“Should I pay a service to track queries I send to magazines?”

“Should I pay a service to track queries I send to magazines?”

Q. – 


There are some websites that offer “tracking services” for an author’s queries. Should I use these or are they a waste of time and money?

A. –

I’m not a fan of tracking services. Writers can use a simple spreadsheet to track submissions. And, most of those types of services charge a fee. Why pay someone to do something you can do for free on your own computer?

Tracking services typically publish paying markets for writers, as well as some freelance jobs. They charge writers (usually a monthly or annual fee) to access those listings. Then, writers can apply for those writing assignments through the tracking service’s website. A database keeps track of the applications writers submit and their software can then show the writer that data in different forms (lists, pie charts, etc.).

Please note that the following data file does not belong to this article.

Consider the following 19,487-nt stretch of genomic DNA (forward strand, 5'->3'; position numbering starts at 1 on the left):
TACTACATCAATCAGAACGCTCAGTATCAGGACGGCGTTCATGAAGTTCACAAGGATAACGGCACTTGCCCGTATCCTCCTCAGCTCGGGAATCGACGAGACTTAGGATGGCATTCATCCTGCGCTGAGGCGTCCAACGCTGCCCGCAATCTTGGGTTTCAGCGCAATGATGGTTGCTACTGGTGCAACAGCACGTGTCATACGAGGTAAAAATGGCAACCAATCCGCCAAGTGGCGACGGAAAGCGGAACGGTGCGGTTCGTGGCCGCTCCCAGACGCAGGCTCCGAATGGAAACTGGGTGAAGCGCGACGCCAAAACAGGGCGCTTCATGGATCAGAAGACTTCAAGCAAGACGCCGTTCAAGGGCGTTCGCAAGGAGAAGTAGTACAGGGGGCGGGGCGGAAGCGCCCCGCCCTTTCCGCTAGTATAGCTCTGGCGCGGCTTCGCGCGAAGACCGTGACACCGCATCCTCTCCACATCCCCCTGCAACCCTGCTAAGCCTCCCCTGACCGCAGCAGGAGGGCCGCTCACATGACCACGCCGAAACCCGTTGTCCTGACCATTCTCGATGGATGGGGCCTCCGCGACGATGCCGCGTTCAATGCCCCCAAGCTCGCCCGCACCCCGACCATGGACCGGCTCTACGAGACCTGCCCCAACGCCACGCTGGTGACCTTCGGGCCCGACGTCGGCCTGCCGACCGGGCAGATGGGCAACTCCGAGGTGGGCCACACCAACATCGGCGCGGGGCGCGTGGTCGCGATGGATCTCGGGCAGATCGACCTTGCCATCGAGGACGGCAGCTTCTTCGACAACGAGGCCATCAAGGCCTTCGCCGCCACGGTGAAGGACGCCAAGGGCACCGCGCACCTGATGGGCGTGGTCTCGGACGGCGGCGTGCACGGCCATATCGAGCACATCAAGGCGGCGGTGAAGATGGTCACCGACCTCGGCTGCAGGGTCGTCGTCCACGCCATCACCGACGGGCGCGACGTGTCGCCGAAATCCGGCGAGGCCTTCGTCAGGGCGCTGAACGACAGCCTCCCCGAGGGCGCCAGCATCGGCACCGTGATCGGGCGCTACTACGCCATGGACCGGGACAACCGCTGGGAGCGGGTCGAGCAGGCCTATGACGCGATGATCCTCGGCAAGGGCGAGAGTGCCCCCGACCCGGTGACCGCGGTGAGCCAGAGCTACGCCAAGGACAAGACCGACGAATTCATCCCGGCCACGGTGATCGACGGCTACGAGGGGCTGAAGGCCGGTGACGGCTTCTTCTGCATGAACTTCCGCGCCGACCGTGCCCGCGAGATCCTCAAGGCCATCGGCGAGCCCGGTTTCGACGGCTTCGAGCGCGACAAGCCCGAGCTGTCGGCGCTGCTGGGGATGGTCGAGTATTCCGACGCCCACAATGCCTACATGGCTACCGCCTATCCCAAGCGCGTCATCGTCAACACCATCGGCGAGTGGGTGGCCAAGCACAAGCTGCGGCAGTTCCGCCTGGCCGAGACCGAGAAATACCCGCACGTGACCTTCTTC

The problem is, the more paying clients (writers) belong to that service, the more each market gets flooded with submissions. So, if Tracking Service A posts a paying market, and shows it to their 5,000 paying members, that market may receive hundreds or thousands of submissions in a short period of time. So, you’ve essentially paid that tracking service to create more competition for yourself. Naturally, this will lead to a much higher rejection rate than if you’d found markets on your own that aren’t getting pinged by numerous writers in a short period of time.

Also, writers can get so caught up in the “newest” site that offers submission tracking (“Ooooh! Pie charts and bar graphs!!”) that they spend very little time actually querying and writing. They’re too busy looking at statistics, chatting with other writers online, and not really getting any money-making work done.

In my opinion, a writers’ time is better spent querying non-swamped editors and publishers.


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